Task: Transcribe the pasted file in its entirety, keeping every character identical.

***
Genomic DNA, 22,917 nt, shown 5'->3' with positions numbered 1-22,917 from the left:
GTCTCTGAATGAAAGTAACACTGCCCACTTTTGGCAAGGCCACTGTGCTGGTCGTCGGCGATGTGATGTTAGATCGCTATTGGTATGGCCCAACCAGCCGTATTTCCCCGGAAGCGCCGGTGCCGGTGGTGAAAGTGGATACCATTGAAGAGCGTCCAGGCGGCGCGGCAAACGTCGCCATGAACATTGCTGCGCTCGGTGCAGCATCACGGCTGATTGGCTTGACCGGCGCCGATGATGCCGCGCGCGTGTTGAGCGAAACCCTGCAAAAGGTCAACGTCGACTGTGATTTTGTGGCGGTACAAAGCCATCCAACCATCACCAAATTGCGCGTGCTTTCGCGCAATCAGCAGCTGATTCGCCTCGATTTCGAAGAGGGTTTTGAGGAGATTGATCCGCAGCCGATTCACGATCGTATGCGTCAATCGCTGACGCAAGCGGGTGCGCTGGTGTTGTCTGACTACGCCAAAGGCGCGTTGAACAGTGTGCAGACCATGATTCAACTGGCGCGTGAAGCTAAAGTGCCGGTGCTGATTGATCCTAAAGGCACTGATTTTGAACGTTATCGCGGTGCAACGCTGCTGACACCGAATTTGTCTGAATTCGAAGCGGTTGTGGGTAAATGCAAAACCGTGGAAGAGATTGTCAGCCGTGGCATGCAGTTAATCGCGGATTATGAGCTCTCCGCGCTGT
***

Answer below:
Genomic DNA, 22,917 nt, shown 5'->3' with positions numbered 1-22,917 from the left:
GTCTCTGAATGAAAGTAACACTGCCCACTTTTGGCAAGGCCACTGTGCTGGTCGTCGGCGATGTGATGTTAGATCGCTATTGGTATGGCCCAACCAGCCGTATTTCCCCGGAAGCGCCGGTGCCGGTGGTGAAAGTGGATACCATTGAAGAGCGTCCAGGCGGCGCGGCAAACGTCGCCATGAACATTGCTGCGCTCGGTGCAGCATCACGGCTGATTGGCTTGACCGGCGCCGATGATGCCGCGCGCGTGTTGAGCGAAACCCTGCAAAAGGTCAACGTCGACTGTGATTTTGTGGCGGTACAAAGCCATCCAACCATCACCAAATTGCGCGTGCTTTCGCGCAATCAGCAGCTGATTCGCCTCGATTTCGAAGAGGGTTTTGAGGAGATTGATCCGCAGCCGATTCACGATCGTATGCGTCAATCGCTGACGCAAGCGGGTGCGCTGGTGTTGTCTGACTACGCCAAAGGCGCGTTGAACAGTGTGCAGACCATGATTCAACTGGCGCGTGAAGCTAAAGTGCCGGTGCTGATTGATCCTAAAGGCACTGATTTTGAACGTTATCGCGGTGCAACGCTGCTGACACCGAATTTGTCTGAATTCGAAGCGGTTGTGGGTAAATGCAAAACCGTGGAAGAGATTGTCAGCCGTGGCATGCAGTTAATCGCGGATTATGAGCTCTCCGCGCTGT